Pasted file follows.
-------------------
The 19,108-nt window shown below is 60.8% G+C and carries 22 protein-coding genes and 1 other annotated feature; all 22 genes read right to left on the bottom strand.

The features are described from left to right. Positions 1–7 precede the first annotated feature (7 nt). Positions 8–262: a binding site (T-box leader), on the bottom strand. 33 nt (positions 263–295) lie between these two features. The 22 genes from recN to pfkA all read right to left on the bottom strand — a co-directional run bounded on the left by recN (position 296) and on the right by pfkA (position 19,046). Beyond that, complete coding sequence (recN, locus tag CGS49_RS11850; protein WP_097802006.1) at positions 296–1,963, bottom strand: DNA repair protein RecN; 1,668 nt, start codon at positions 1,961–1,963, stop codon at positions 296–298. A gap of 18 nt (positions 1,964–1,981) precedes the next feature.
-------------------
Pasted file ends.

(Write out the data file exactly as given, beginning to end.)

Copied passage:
The 19,108-nt window shown below is 60.8% G+C and carries 22 protein-coding genes and 1 other annotated feature; all 22 genes read right to left on the bottom strand.

The features are described from left to right. Positions 1–7 precede the first annotated feature (7 nt). Positions 8–262: a binding site (T-box leader), on the bottom strand. 33 nt (positions 263–295) lie between these two features. The 22 genes from recN to pfkA all read right to left on the bottom strand — a co-directional run bounded on the left by recN (position 296) and on the right by pfkA (position 19,046). Beyond that, complete coding sequence (recN, locus tag CGS49_RS11850; protein WP_097802006.1) at positions 296–1,963, bottom strand: DNA repair protein RecN; 1,668 nt, start codon at positions 1,961–1,963, stop codon at positions 296–298. A gap of 18 nt (positions 1,964–1,981) precedes the next feature.